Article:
Fire in Sydney in Surry Hills: Video shows urban researchers in the abandoned building on Randle Street
An abandoned building in Sydney CBD that erupted in a spectacular fire was popular with city explorers.
TikTok videos have emerged showing the now-ruined building in Surry Hills was a hangout for teenagers before it burst into flames on Thursday afternoon, bringing the city to a standstill as commuters headed home.
Two 13-year-old boys have since contacted the police in connection with the fire.
A teenager who posted a video of himself sitting on one of the building’s beams said he was disappointed the spot was gone.
“It was a cool place to explore and watch the sunset…It was made popular by TikTok,” the teen said The Daily Telegraph.
“I’ve never seen anyone light fires, but I’m sure people do.”
Urban exploration is a popular trend that sees people exploring little-known and often dangerous areas of a city, such as abandoned warehouses or storm sewers.
TikTok videos have surfaced showing the ruined building was a popular spot for teenagers to hang out and explore (pictured)
The building caught fire Thursday afternoon, bringing Sydney’s CBD to a standstill
Part of the building has already collapsed during the fire and there are concerns the rest could follow.
Authorities issued an alert after an outside wall moved 70mm overnight, urging them to establish a no-go zone for at least another week.
Special teams continue to monitor the site after the listed building was razed in Sydney’s biggest fire in more than 50 years.
Unstable walls are being monitored with laser gauges and drones, Fire and Rescue NSW said in a statement.
“An external wall has shifted 70mm overnight, underscoring a commitment to maintaining current restricted zones for community safety,” the statement said.
“The light continues to smolder deep from the rubble.”
Firefighters remain on site but it is not safe for them to enter the building to put out the small fires.
A restricted zone has been established, encompassing Randle Street and surrounding areas, including two blocks of flats.
An Emergency Operations Center was set up to coordinate the safe demolition of the damaged buildings.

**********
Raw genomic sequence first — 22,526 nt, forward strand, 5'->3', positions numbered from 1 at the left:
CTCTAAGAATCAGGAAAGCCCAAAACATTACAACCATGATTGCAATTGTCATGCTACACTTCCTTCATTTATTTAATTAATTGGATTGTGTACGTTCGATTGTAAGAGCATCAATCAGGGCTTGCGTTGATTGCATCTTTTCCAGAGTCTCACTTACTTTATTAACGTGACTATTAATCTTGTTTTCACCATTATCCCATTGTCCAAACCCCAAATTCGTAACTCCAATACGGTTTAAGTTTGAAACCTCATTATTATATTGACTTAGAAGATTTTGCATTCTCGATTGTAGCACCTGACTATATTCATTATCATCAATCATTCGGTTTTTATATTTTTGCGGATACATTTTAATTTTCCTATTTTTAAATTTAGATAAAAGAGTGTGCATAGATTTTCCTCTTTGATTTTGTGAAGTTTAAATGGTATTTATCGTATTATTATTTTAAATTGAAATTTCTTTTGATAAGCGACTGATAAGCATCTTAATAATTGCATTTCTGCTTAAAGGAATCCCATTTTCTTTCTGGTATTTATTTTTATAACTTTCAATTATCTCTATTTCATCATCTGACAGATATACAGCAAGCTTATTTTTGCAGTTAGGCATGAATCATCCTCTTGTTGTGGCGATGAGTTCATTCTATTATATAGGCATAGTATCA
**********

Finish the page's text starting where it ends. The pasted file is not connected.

The NSW Police Arson Squad is continuing to investigate the circumstances surrounding the fire.
Southbound lanes on Elizabeth Street reopened Friday night.
Fire and Rescue NSW has released drone footage taken over two destroyed buildings showing melted interiors and piles of debris within the building’s partially collapsed walls.
Entire floors have collapsed, leaving a void in the empty building envelope, leaving broken windows and piles of bricks.
Part of the building has collapsed and there are concerns the rest could follow as exclusion zones remain in place
Two 13-year-olds turned themselves into separate police stations in Sydney on Thursday evening and are now assisting the police in their investigation.
NSW Police Acting Deputy Commissioner Paul Dunstan said officers were aware that “three or four” other young people were present in the building and urged them to come forward along with their parents and “give their side of the story to present”.
There are no known injuries to the youth believed to be involved in the fire.
He also confirmed that up to 15 people had slept in the former apartment building the night before, but assumed they were all held accountable.
No charges have been filed for the fire and the Arson Commission is still investigating.
A local business claimed it saw children fleeing the site shortly after the fire broke out.
Phu Tang, a locksmith working next to the destroyed building, told reporters he saw a group of students fleeing the compound as it burst into flames on Thursday afternoon.
He claimed he saw the group shouting at their friend on the first floor to get out before they fled.
“These kids ran hurriedly down the corner of Randle Lane and Randle Street and looked up and spoke to one of the kids who was still stuck in that building and said, ‘Why is that kid still up there,'” he said The Sydney Morning Herald.
“They shouted and verbally abused each other and called for the child.”
A spokesman for NSW Fire and Rescue told NCA NewsWire it would be a “tragedy” if anyone had been in the building at the time.
“We will investigate any missing persons, but we still cannot enter the building because it is unsafe,” he said.
“If anyone were there, it would be a tragedy.” “It would be an absolute miracle if they survived.”
Two 13-year-olds have turned themselves in to police, who believe a large group of youths were near the building when it caught fire
More than 100 firefighters worked to contain what was classified as the worst fire category as smoke billowed and the brick facade collapsed.
Shocking footage captured on Thursday afternoon showed the moment part of the brick walls broke away from the building, sending up a cloud of flames and bricks tumbling onto the street.
The blaze was finally extinguished in the early hours of Friday after a mammoth operation by emergency services that flooded busy Elizabeth Street with water on Thursday evening.
The firefighters’ heroic effort to contain the blaze before 9pm was an incredible feat considering the very high risk that the fire could have spread not only to adjacent buildings but also to the other side of the street.
Firefighters also helped remove vital items from adjacent apartment buildings, including medicines and even a wedding dress for a bride who was due to get married on Friday.